• ta192 - Mar 10, 2011 at 4:48 PM

        Brad Pitt…losing…
        Charlie Sheen…winning…

      • florida76 - Mar 12, 2011 at 12:53 PM

        loungefly 74,

        Regarding your example of the movie “Major League”, that was a slapstick comedy(filled with fictional characters), and that is completely different than the type of film MoneyBall will be.

        MoneyBall will having some amusing moments, but it’s based on real events, and that’s the difference. Had the 2002 A’s won their division over big market teams, that would have been qualified for a interesting movie, even with the annual quick playoff defeat. I’m not a Rays fan, but their achievement winning that division, and AL pennant was vastly superior to what the 2002 A’s achieved.

      • loungefly74 - Mar 14, 2011 at 8:14 AM

        @florida76- my reference to “Major League” was CLEARLY a humorous example.
        I guess you are more of a “destination” guy versus a “journey” guy. Basically, it not about where you go but how you got there. it’s all about the ride.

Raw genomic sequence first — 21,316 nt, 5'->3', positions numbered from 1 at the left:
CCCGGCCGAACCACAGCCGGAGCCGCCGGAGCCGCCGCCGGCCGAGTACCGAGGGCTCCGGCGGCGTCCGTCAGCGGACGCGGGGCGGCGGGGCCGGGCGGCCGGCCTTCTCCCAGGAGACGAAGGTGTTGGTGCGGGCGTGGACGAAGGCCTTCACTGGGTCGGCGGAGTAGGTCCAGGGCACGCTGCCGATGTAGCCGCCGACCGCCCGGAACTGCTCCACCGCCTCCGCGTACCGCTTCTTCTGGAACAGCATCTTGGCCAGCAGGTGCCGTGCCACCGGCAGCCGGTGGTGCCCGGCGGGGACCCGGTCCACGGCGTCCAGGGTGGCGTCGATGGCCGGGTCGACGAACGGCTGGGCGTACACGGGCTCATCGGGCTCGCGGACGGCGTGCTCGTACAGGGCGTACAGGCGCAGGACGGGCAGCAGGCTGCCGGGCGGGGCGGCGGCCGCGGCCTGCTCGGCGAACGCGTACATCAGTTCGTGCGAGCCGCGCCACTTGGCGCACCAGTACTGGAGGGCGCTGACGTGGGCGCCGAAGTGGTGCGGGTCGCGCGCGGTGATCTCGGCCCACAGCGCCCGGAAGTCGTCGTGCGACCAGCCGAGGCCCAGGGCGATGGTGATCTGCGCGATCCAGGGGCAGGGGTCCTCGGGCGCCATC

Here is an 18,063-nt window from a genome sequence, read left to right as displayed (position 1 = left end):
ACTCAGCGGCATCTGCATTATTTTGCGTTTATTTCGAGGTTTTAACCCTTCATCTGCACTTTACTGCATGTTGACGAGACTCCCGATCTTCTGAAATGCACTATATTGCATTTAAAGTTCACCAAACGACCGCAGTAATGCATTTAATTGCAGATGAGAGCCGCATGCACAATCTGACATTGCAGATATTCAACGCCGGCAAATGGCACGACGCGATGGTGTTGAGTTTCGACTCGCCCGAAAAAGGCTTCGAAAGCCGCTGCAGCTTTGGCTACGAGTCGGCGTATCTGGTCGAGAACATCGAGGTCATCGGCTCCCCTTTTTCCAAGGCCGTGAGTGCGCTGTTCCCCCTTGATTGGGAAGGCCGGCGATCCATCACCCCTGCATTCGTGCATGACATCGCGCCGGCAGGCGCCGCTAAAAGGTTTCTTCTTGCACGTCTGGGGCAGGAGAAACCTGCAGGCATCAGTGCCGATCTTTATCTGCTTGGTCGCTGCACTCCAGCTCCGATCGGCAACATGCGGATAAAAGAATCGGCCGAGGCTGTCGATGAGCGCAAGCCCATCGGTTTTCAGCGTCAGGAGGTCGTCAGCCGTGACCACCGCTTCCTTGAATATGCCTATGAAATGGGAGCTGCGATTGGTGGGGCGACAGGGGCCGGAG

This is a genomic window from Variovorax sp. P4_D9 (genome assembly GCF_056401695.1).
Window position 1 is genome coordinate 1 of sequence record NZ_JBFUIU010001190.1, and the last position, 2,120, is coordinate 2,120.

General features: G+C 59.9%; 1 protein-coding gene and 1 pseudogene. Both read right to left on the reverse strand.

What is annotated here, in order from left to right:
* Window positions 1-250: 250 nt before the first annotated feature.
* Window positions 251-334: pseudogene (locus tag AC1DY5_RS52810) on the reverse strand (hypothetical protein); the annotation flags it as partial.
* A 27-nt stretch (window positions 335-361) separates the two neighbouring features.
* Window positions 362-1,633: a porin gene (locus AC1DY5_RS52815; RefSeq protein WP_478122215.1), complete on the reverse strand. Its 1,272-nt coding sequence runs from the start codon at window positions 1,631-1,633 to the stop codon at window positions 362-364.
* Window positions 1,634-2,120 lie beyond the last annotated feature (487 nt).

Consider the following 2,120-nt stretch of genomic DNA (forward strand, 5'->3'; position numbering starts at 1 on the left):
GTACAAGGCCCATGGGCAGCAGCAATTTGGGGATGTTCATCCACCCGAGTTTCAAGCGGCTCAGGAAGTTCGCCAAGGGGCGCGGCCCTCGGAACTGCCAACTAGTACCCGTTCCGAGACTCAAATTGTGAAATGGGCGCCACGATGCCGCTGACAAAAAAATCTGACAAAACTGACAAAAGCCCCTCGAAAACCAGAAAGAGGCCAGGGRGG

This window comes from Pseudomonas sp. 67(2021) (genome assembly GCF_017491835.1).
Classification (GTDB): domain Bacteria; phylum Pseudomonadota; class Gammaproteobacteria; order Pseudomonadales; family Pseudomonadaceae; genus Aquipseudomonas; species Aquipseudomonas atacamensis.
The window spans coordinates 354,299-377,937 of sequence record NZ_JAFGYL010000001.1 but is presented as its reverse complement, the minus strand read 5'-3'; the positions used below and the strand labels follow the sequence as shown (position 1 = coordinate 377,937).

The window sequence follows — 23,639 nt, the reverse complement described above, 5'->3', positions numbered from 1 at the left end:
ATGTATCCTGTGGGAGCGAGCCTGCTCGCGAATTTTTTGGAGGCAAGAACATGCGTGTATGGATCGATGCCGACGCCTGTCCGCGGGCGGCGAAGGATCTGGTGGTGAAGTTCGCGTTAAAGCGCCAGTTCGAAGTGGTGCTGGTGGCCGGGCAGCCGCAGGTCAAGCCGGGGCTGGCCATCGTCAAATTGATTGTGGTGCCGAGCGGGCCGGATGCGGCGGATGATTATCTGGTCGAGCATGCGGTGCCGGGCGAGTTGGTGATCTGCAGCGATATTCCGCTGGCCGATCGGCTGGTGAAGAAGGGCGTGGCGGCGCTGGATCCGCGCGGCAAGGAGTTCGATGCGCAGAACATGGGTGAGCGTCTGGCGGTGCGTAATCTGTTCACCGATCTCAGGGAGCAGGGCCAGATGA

about the Rays…the problem with them…nobody cares or remembers. Yeah, I said it. sorry, i know it’s harsh but not even the residence of Tampa go to their games. the rest of the nation, largely, don’t care about the Rays. Hey, they are a great team! just nobody cares…
        winning a division is winning a division. it does not cheapen the moment because the yankees were not in the division.
        my point again, with the right script and director, ya never know. the movie could clearly suck. i know at some point though, because i read the book, i will watch it, be it at the movies or at home.

  2. heynerdlinger - Mar 10, 2011 at 9:57 AM